Aquarius Constellation

aquarius constellation

   The Aquarius constellation is of specific importance as it is the oldest constellation known to people. The references and information about this constellation can be found in the works of Ptolemy. Its name means “cup-bearer” or “water-bearer” in Latin.

   Aquarius is the 10th largest constellation in the sky, occupying an area of 980 square degrees.

LOCATING AQUARIUS

   Aquarius lies in the region of the sky sometimes referred to as the Sea, because it contains a number of constellations with names related to water.

   Aquarius is located in the fourth quadrant of the southern hemisphere and can be seen at latitudes between +65° and -90°. Two of its neighbor constellations are Capricorn (to the south-west) and Pisces (to the north-east). Other neighboring constellations are Aquila,  Cetus, Delphinus, Equuleus, Pegasus, Piscis Austrinus, and Sculptor.

   Aquarius can be seen in the spring in the Southern Hemisphere and the fall in the Northern Hemisphere. The autumn or the month of October is considered as the best time in the year to view this constellation. It is difficult to view the constellation of Aquarius with your naked eye as it is one of the faintest constellations in the sky. It can only be viewed with the help of a powerful horoscope.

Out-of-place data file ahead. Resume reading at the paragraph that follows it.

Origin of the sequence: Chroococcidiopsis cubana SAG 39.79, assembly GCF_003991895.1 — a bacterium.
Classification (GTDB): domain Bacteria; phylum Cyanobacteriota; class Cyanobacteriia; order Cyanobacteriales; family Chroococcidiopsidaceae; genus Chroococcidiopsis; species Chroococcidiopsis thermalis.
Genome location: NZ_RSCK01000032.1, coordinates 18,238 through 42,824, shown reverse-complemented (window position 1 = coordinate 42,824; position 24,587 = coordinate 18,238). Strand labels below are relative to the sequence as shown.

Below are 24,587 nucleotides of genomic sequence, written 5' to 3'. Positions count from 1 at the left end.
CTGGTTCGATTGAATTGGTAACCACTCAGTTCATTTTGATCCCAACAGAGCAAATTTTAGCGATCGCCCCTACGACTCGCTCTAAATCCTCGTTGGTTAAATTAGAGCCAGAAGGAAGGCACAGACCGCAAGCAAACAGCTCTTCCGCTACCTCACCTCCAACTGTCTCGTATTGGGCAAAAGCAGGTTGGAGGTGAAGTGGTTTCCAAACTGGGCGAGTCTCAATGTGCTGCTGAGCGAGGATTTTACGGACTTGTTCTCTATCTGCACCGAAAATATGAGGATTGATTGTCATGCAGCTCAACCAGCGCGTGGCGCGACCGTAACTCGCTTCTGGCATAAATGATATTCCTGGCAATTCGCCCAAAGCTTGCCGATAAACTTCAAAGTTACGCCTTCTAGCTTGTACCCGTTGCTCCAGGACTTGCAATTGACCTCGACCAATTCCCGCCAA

NOTABLE STARS

   The brightest star in the Aquarius constellation is Sadalsuud (Beta Aquarii). Its name means “the luck of lucks.” Sadalsuud has also been referred to as Lucida Fortunae Fortunarum, which is Latin for the “brightest luck of lucks.” The star is associated with the spring and the good fortune brought by the Sun when it rises after winter has passed.

   Sadalsuud belongs to a rare class of stars called the yellow supergiants. It is approximately 610 light years distant and has a mass that is six times greater than the Sun and is 2,200 times more luminous. It is a triple or multiple star, with its primary component being Beta Aquarii A.

   The second brightest star in the constellation is Sadalmelik (Alpha Aquarii). Its name is derived from the Arabic phrase sa’d al-malik, which means “luck of the king.” It is a G-type yellow supergiant, approximately 800 light years distant. Sadalmelik has a diameter 60 times that of our Sun and is 3000 times more luminous.